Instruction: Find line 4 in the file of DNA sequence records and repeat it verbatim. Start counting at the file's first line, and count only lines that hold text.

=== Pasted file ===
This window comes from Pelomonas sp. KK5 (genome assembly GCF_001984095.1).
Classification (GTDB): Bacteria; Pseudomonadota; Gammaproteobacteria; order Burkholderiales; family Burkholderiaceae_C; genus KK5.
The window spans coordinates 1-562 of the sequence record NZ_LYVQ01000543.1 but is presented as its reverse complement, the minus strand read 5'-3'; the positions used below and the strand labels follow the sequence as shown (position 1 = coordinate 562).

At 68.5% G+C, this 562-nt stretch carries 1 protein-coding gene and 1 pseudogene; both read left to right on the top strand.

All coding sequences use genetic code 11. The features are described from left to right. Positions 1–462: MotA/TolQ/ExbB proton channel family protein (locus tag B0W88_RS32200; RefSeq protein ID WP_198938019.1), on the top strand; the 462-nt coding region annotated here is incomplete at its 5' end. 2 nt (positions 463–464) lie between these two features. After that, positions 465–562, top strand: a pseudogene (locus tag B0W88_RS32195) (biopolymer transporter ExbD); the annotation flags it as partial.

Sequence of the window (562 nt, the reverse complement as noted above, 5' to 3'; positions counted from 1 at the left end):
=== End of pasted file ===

At 68.5% G+C, this 562-nt stretch carries 1 protein-coding gene and 1 pseudogene; both read left to right on the top strand.